The article had pictures of people playing instruments during recording sessions. I think the only one I recognized was Glen Campbell. And even though I’ve always liked Glen Campbell, I’m not really a fan so I just skimmed through it; a couple of years later I was looking through old magazines and sat down to actually read it rather than just looking at the pictures.

(Even though I love to read books and really love magazines, there’s this quirky thing about not reading articles in them. Like a kid, I look at the pictures. I have years worth of Victoria magazines that I’ve never read, just looked at. National Review is an exception. There are very few photos in it and I usually read it cover to cover, often on the day it arrives – except for tax and libertarian pieces.)

Well, lo and behold. The Wrecking Crew was a group of studio musicians in Los Angeles. And yeah, they played the instruments on the Monkee’s first 2 albums.

But they also played for The Beach Boys, Jan and Dean, Gary Lewis and the Playboys, the Byrds and a whole lot more. They were Phil Spector’s Wall of Sound. They played everything from jazz to rock and roll to jingles for television commercials. They were fantastic.

There was an interview posted online with Tommy Tedesco’s son Denny, which has been removed.  Tommy was a studio guitarist. Denny made a documentary titled “The Wrecking Crew”, here is a video interview with him. Wish the whole film was on youtube because it looks fascinating.

Glen Campbell and Leon Russell were the only names I recognized. A more complete list of Leon Russell’s keyboard backups is here at Tulsa TV Memories. (Leon Russell is a Tulsa native.)

The Funk Brothers backed up Motown. here

For those of us who still like the Monkees:

Go here for a review of a Micky Dolenz concert. Nice article. Micky tells of being in the Abbey Road studio with the Beatles.

In this Wikipedia article on Davy Jones, it mentions that he was on Ed Sullivan the same night that the Beatles debuted, February 9, 1964.

Oh, my. Mike Nesmith is 68. Ouch. Here’s his bio on Wikipedia. My husband saw the current photo of Mike and said he looks like a senator.

And here’s the Wiki article on Peter.

Ah, memories.

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Filed under 1960's, Music, Oklahoma, Rock and Roll, Tulsa, YouTube

Go Go Boots a la 1966

My parents bought me a pair of white Go Go boots about 1965 when I was in the 5th grade, a year before these were featured in the 1966 Fall/Winter Catalog. I loved them and felt so stylish and teenagery.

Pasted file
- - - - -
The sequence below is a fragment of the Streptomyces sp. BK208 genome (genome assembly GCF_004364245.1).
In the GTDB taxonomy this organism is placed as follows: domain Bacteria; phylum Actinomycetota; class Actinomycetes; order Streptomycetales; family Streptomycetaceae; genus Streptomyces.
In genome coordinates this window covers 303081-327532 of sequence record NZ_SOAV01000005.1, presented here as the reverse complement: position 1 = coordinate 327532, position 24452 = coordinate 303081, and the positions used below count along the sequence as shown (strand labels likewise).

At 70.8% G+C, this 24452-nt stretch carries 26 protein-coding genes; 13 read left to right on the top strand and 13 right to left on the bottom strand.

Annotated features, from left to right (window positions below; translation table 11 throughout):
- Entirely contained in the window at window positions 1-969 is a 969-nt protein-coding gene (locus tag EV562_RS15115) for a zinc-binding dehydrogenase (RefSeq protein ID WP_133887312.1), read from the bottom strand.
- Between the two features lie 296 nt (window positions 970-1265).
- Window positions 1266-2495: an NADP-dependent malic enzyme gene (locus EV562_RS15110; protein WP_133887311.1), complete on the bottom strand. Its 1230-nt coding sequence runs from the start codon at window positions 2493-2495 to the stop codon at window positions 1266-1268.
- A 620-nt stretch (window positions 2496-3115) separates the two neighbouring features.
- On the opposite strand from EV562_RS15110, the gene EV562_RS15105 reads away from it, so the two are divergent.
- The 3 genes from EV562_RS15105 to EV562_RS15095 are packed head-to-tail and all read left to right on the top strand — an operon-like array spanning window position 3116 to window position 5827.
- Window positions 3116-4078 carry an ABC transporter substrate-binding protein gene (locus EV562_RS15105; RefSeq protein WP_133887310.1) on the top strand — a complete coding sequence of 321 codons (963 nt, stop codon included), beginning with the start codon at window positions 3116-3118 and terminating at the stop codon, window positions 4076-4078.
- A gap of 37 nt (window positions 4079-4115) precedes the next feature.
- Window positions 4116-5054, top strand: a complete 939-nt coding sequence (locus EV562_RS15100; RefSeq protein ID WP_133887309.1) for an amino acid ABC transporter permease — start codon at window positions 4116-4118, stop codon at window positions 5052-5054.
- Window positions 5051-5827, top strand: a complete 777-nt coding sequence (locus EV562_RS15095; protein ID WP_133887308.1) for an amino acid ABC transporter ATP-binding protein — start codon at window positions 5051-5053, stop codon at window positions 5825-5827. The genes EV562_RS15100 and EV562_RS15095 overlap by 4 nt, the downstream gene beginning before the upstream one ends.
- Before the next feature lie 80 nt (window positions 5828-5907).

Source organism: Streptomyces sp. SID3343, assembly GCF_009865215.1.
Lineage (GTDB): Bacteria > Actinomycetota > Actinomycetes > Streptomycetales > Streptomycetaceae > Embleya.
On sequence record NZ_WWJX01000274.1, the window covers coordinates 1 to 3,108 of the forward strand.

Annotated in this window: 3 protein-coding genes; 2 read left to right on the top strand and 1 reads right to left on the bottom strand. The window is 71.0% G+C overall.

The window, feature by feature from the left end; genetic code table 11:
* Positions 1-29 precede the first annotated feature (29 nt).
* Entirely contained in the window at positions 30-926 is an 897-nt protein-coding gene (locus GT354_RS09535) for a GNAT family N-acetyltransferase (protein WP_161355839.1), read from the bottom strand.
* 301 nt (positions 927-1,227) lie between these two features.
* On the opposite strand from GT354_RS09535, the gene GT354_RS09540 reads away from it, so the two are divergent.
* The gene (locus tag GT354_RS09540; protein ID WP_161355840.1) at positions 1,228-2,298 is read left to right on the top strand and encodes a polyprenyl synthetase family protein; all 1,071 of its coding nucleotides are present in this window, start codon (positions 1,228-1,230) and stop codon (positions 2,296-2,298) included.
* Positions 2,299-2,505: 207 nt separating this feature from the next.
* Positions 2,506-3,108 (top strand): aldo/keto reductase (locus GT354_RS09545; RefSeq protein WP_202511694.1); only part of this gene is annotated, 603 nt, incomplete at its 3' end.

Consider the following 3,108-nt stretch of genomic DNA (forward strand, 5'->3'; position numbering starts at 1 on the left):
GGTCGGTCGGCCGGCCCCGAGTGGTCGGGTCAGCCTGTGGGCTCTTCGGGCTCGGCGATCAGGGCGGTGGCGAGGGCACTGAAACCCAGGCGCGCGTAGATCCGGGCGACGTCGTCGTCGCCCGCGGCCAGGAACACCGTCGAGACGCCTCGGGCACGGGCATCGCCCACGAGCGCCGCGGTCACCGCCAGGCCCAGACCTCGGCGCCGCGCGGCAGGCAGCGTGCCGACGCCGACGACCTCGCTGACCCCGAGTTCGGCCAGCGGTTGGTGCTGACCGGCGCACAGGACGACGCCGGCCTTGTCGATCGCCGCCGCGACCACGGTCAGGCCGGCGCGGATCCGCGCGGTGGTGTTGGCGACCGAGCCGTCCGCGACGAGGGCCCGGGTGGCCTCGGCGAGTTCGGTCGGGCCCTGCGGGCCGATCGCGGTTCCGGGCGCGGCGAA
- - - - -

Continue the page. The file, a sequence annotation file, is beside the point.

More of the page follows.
Go Go boots were absolutely the In Thing. I remember seeing lots of pairs of them unevenly lined up under the benches at The Wheel on Friday nights. The Wheel was the roller rink at the edge of Mohawk Park in Tulsa and my friend Judy would pick me up to go with her. When you rented the skates, you simply put your shoes/boots under the bench – not in a locker. Our friend, Carol had her Go Go boots stolen one night. Carol’s boots were probably a big temptation because her family had more money than the rest of us in Mingo, and I’m sure that her boots were probably more expensive.

It was always a little scary there to me because we were just about 10 years old and the greasers were there, too. Remember how the kids looked in “The Outsiders“? That’s them. Something about how they just looked made me uneasy – and I never ever saw anything worse than somebody smoking outside the door. But the boys did have the greased back hair and and wore pointed-toed black shoes (kind of like the ones that the band members are wearing in the Pretty Woman link below). The girls had lots of eye make-up and would crowd into the tiny girls’ bathroom. Roy Orbison’s played on the p.a. (public address system) a lot. The kids seemed to really like it.

Whenever I hear that song I don’t think about the hooker movie; no, I’m back at The Wheel.

Perhaps Susie Hinton was there, too. She went to Rogers High School and was writing “The Outsiders” at that time. These are the people she was writing about.

Aren’t these knee socks and stockings just the coolest thing?! We wore lots of them.

Here I’m striking an embarrassingly silly pose on the back of my dad and brother’s work truck in our front yard. This would’ve been about 1966 (not ’65 as I tagged the photo) and the knee socks look just like the ones from the catalog, so Mama may’ve ordered them from that very page.

But I confess, I even wore them with my cowboy boots – no photo of that (and you should be grateful)!

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Filed under 1960's, 1965, 1966, Books, Books, Boots, Entertainment, Ephemera, Fiction, Mingo, Movies, Music, Oklahoma, Rock and Roll, Sears, Shoes, Tulsa, Vintage catalogs, YouTube

Memorial Day

Family was very important to my father and mother. In fact, Daddy quit school just after the 6th grade to help take care of his mother who was dying of TB. She died when he was 13, and then his father died about 3 years later.

When I was a girl, my family observed Memorial Day by driving to the Mount Hope Cemetery in Afton, Oklahoma. Daddy would buy flowers to put on his parents’ graves. Oh, how I wish I had written down the stories he told. Oklahoma was a new state – only 2 years old – when he was born. In fact, he was the first Edens to be born in the state of Oklahoma. It was still Indian Territory when they came by covered wagon from Missouri. What a bumpy ride that must have been.